“We have tried to track down the mysterious German owners but if you want to complain there is nowhere to go. The original planners sold it on immediately and nobody takes responsibility.”
Philip Hickey (51), lives just 370m from one of six turbines erected in Ballylusk, Co.Wexford, in breach of planning rules which stipulate they should be a minimum of 500m from homes.
“We have to listen to it all day. This was our dream home but they have ruined it,” said Philip.
“If we could move we would, but nobody would buy our house now. It was once worth €300,000, but now it’s worth zero.”
Campaigner Yvonne Cronin, of Moycullen, Co. Galway, said 103 turbines had been given planning permission within an 8km radius of her house and 17 were currently being erected. She said 60 per cent of the land zoned for windfarms by the council was in densely populated areas.
“We’ve had two years of public meetings, but the developers never come. They just do not seem interested in defending what they do.”
Yvonne said her group had found 14 breaches of planning rules which should have ruled out planning permission.
She said the council was interested only in money – €8,000 per turbine in planning fees and €18,000 in rates for the next 15 to 20 years.
Meanwhile, the Lakelands Windfarm Information Group (LWIG) has been set up to fight the Midlands development.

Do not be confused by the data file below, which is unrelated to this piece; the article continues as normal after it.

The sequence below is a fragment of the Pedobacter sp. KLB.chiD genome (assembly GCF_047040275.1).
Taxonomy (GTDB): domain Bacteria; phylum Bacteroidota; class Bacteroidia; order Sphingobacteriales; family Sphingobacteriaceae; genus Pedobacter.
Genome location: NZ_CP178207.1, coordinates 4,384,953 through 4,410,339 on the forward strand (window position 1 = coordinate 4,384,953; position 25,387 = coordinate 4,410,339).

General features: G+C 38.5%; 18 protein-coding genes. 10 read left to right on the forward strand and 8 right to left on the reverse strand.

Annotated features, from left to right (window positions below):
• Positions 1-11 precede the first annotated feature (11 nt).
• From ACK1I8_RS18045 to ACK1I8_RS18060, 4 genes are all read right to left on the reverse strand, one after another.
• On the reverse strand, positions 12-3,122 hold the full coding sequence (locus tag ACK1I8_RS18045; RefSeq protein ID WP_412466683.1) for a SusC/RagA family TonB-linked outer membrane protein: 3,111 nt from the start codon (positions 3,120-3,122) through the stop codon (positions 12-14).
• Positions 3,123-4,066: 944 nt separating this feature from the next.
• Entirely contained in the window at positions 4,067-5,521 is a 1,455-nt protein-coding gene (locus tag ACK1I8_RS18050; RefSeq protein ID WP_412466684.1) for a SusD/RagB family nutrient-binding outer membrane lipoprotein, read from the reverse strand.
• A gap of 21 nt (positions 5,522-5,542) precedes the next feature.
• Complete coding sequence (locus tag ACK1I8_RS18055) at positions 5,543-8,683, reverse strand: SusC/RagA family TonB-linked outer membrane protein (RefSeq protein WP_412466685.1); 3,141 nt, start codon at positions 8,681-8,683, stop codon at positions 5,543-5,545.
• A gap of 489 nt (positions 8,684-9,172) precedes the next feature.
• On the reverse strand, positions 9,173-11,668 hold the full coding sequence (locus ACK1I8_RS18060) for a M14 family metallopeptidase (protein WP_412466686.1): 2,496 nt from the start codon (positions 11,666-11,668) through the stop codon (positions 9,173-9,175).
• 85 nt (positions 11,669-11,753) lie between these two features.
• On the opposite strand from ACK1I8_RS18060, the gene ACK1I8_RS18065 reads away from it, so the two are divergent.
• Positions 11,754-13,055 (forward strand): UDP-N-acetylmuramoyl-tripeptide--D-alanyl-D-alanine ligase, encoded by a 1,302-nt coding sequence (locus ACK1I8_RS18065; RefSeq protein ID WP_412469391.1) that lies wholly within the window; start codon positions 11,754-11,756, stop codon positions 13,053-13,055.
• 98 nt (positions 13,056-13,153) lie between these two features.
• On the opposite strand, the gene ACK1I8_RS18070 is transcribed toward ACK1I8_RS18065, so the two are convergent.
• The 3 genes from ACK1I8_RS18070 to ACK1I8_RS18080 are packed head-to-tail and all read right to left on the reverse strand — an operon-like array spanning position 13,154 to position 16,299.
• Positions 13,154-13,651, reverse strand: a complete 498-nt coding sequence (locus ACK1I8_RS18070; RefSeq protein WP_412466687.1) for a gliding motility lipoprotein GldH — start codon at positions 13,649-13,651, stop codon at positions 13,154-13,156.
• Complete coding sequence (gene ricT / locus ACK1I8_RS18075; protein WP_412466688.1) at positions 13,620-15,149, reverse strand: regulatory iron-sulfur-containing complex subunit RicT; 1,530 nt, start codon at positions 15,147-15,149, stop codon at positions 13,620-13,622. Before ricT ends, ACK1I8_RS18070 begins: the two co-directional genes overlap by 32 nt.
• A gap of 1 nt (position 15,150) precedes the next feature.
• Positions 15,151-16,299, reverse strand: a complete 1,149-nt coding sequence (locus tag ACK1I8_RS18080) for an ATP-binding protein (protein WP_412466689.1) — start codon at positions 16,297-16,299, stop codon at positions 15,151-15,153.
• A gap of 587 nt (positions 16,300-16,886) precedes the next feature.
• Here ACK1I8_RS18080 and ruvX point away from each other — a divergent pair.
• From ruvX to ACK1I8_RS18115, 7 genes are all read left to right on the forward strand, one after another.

Spokesman Andrew Duncan said it would be the biggest windfarm in Europe, with the tallest turbines, and would cripple local property prices. And all for the benefit of the UK.
The new turbines will be a massive 185m (610 ft), with 75 ton blades, requiring 1,000 ton concrete bases, the size of an Olympic swimming pool.
Landowners were being offered a €1,000 signing on fee, another €10,000 when planning permission is approved and €18,000 to €24,000 annual rent once a turbine begins producing power.
LWIG claims the windfarms will split communities because landowners get the cash, but locals have to live with the consequences. It said claims that 40,000 jobs would be created and the country would make billions were laughable.
“The whole thing is nonsense. It’s a huge money-making venture for the companies and the power is for export,” Duncan said. “It was originally intended for Wales but they won’t tolerate them.”
The LWIG believes the companies will sell off the development once planning permission is acquired and won’t be involved in construction.
“Windfarms should be put in appropriate locations with proper planning to protect communities,” said Andrew.
The action group called for a moratorium on windfarms while the government reviews its outdated 1998 guidelines. A report is due at the end of the year.
A Mainstream spokesman said yesterday that the sale of 5,000MW of energy to the UK would be worth €2.5 billion. And he said the aim would be to build the giant turbines in Ireland by persuading foreign manufacturers to open a plant here.
“Once we know where we want to build the windfarms we will start an environmental impact assessment and will go out to every area to hold information days,” said the spokesman.
“We will always act within the regulations. We are not developers who build a wind farm and then run away.”